• MomaFauna says:

        Agreed on the attention-grasping. It’s just a bit heavy-handed, IMHO.

        I tend to think in the Pagan/Wiccan community there is often an automatic jump to the defensive ‘devil’ discussion when perhaps that issue was not even a concern to the listener/learner. There was a series of posts written by Hecatedemeter during the Pagan Pride days time window which discussed at length the need for positive framing. In those posts, she argued that we should no go straight for the devil issue & what Paganism is *not* but rather, focus on what it *is*. I suppose I just have a tendency to wince whenever the devil subject comes up at all. It a knee-jerk reaction & that bit in the trailer definitely jerked my knee. But you are correct, it could have been much worse & I concede that there are some circumstances when that old devil discussion still has its place.

  3. Morgan says:

    I wrote better than 600 words in response before starting to argue with myself — I blame the zaniness caused by watching archival footage of Gerald Gardner in color (Look at his red sweater! And he has a broom!)

    I don’t think it would be useful to give up the legends surrounding Wicca’s origin. They are an essential competent of Wicca’s history as stories that Gardner told, which is not the same as arguing that their contents is empirically true. (Although that Gardner told those stories is empirically true — and that alone is reason to retain them.)

    The value of these legends is not the same as their veracity. They are useful to Wiccans who understand them with the nuance of legend or myth, and they are useful to scholars exploring the social conditions surrounding Wicca’s rise. To remove the legends altogether — to say only that Gardner invented Wicca in the 1940s rather than to take the time to review his claims and their problems — would be to significantly alter the social dimension of history, which is just as important as its empirical dimension.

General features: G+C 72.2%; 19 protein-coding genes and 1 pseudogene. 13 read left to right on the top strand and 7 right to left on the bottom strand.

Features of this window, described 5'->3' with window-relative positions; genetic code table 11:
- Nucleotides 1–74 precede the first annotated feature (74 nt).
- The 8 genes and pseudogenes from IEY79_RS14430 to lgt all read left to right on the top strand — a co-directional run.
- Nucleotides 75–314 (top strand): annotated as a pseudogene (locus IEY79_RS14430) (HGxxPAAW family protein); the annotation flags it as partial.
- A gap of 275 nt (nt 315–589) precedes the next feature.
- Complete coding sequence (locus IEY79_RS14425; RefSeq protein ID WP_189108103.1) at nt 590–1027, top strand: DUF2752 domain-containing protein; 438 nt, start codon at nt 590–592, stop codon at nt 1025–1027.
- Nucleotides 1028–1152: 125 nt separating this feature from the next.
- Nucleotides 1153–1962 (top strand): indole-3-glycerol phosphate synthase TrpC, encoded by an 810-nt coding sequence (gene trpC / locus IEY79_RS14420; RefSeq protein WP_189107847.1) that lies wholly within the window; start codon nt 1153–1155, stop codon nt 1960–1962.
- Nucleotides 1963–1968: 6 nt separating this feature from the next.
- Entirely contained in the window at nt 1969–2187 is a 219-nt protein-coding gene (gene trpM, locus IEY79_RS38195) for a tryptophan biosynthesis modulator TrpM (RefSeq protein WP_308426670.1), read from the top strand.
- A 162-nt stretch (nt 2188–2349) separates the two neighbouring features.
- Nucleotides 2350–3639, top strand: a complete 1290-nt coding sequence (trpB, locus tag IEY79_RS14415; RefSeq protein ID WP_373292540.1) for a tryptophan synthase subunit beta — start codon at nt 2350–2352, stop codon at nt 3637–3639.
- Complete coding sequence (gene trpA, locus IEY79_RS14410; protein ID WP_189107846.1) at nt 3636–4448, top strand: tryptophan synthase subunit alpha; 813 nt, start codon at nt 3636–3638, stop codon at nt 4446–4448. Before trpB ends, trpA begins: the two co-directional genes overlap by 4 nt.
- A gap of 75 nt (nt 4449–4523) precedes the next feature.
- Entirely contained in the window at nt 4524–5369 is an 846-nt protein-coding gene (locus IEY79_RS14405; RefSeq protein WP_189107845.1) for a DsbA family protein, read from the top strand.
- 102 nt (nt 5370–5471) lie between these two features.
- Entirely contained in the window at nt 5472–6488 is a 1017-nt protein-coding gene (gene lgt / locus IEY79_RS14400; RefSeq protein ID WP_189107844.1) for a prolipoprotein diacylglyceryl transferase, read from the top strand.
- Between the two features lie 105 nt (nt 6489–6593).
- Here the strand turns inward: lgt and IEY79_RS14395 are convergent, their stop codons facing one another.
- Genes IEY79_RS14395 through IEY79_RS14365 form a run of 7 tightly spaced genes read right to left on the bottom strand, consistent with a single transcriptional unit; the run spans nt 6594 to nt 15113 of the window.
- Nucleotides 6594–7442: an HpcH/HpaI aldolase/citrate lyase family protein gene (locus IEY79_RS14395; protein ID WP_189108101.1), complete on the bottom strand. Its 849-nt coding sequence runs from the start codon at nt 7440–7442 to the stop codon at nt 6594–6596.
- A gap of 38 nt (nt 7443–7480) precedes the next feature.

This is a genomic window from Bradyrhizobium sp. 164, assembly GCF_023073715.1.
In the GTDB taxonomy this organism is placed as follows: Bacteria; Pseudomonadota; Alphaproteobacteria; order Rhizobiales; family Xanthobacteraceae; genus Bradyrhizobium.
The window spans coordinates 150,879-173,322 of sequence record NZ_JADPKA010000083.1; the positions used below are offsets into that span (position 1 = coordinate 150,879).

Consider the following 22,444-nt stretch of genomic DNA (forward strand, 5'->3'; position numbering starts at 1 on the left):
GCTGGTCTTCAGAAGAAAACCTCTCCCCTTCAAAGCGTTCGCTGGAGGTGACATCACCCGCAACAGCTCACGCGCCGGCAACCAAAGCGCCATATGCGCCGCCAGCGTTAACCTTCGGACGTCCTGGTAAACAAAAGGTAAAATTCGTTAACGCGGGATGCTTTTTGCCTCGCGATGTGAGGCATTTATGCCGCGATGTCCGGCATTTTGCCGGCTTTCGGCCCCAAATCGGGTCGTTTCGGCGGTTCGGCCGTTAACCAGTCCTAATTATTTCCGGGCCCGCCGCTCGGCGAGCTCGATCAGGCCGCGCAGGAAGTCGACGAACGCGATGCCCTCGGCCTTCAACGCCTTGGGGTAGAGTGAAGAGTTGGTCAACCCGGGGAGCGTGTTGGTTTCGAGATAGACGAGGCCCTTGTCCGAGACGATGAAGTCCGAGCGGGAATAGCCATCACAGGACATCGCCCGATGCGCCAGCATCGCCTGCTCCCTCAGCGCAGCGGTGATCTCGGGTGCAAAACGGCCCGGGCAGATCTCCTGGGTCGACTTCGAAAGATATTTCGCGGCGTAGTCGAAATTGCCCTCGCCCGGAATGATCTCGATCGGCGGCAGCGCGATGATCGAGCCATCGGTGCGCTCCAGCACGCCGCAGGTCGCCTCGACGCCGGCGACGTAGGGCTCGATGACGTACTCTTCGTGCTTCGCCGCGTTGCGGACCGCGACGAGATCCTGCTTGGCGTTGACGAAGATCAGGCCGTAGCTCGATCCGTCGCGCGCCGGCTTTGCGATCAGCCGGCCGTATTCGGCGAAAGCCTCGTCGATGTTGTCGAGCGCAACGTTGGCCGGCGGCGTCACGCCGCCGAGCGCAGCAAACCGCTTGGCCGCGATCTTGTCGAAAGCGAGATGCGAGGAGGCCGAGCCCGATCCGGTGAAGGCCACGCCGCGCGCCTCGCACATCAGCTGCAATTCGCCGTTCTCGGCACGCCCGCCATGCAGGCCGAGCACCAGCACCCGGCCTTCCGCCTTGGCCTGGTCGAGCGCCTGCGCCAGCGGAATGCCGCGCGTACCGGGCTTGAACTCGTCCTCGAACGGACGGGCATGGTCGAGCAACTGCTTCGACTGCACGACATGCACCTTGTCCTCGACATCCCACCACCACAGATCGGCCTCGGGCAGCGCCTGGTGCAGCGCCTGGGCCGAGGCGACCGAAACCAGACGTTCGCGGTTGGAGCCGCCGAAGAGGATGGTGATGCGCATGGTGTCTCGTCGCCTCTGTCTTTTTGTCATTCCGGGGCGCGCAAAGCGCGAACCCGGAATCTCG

I do not think that Gardner understood himself as the “inventor” of religion, regardless of whether we assign him that role. How he understood the relationship between religious authority, history, and tradition is of great historical consequence. Understanding how we use the past in our constructions of truth and value — and how old Gerald did those things in his red sweater — is a prerequisite to understanding “what really happened” and why such a thing would matter at all. When Gardner talks about the past, he is communicating something about himself.

    • Morgan says:

      “They are an essential competent of Wicca’s history…”

      Apparently I am not competent enough to write COMPONENT.

    • Chas Clifton says:

      Of course we can continue to examine what the legends say about the expectation that people had of Wicca — or how GBG chose to feed those expectations. But I still see people repeating them as literal truth, and that is something that I think should stop.